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SnapNames lawsuit: “halvarez” was chasing $1.5 million bonus

Howard Nelson Brady, the former SnapNames VP and alleged shill-bidder known as “halvarez”, was chasing a $1.5 million performance-related bonus, according to a lawsuit filed yesterday.

SnapNames and its parent, Oversee.net, have sued Brady for $33 million, claiming he used the pseudonym “Hank Alvarez” and his privileged access to SnapNames’ auction platform to artificially inflate the sale prices of auctioned domain names.

According to the complaint, Brady started his alleged shill-bidding in order to boost SnapNames’ revenues and boost his potential “earn-out” from the June 2007 acquisition of SnapNames by Oversee.

“The purchase of the SnapNames business was based almost entirely on projections extrapolated from past revenues of SnapNames, which had been artificially inflated by Defendant Brady’s shill-bidding,” the complaint says.

Oversee further claims that, following the acquisition, Brady set about embezzling money from the company by buying domains using his “halvarez” account and then refunding himself some of the purchase price.

The company alleges he made $175,000 that way, before suspicious activity was noticed on his account.

“Hank Alvarez” had a mail drop, a Paypal account, and sometimes sent emails to Brady, which were then forwarded to other members of staff, the lawsuit claims.

The lawsuit is seeking a mountain of cash. Clearly, Oversee and SnapNames are not pulling any punches when it comes to attempting to restore their reputation.

The bulk of the $33 million is made up of punitive damages, but Oversee also wants Brady’s entire salary and other compensation for the period while the alleged activities were taking place.

You can read the complaint in PDF format here.

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Bido going, going, gone

Kevin Murphy, May 4, 2010, Domain Sales

Budget domain name auction house Bido has said it will close its doors tomorrow.

“Bido is ceasing operation as of May 5, 2010. All transactions and accounts will be gracefully finalized and closed,” the company tweeted.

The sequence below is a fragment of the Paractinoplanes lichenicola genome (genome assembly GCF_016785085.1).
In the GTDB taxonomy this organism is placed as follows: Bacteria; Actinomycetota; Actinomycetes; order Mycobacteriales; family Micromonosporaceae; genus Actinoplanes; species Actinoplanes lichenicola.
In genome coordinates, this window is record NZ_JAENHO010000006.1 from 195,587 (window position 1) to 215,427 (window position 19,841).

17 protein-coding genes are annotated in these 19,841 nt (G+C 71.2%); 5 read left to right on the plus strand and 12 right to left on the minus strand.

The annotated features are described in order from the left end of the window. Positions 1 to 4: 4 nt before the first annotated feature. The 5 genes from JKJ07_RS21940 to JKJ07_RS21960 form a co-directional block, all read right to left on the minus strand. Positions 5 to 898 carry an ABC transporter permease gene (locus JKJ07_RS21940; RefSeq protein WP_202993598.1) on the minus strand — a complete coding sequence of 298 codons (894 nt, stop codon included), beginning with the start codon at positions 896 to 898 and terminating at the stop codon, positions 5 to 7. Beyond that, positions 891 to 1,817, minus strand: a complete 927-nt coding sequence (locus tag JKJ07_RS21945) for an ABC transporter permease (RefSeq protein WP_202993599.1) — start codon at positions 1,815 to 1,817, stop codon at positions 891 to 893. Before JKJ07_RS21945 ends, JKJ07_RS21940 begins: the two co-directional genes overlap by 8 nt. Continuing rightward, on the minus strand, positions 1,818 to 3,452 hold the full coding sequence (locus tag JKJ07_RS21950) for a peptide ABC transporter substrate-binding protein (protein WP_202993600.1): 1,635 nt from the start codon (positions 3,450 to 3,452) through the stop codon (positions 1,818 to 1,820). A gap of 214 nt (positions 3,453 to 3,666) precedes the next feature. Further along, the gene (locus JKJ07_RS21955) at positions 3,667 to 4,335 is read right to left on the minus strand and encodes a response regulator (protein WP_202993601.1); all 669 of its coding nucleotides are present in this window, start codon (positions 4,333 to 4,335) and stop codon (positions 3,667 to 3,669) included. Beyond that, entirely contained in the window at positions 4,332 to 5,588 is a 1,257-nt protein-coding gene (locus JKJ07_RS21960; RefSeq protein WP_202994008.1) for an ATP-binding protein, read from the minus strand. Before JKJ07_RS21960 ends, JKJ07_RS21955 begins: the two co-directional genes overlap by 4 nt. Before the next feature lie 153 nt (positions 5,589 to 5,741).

The FAQ on the company’s web site carries the same message.

There’s no word yet on why it’s closing down, but my bet would be it is a cashflow issue.

COO Jarred Cohen just emailed to say that “The reason is nothing beyond obvious, the volume wasn’t sufficient to warrant operation.”

Bido raised its minimum price from $28 to $38 a few days ago, suggesting that it wasn’t really happy with its revenue performance.

According to Bido sales I’ve been looking at recently, not much more than $50,000 a month was passing through its service.

Clearly Bido’s cut wasn’t enough to profitably sustain the company.

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Second-tier TLDs gain aftermarket traction

Kevin Murphy, May 4, 2010, Domain Sales

The average aftermarket selling price of domain names in second-tier TLDs is creeping up, according to the latest numbers from Sedo.

Sedo’s latest quarterly sales review shows that namespaces such as .biz, .info and .org are selling for far better money than they were a year ago.

In fact, the median selling price of .biz, .org, and .net domains is now higher than that of .com.

The price of .biz names, which only accounted for 1% of overall sales, has almost doubled in the last four quarters, up 97% at $537.

The .info namespace fared almost as well, recording a median price of $418, up 91% on the $219 recorded in the second quarter of 2009.

The long-established .org has also appreciated over the last 12 months. Its median price rose 45% to $550.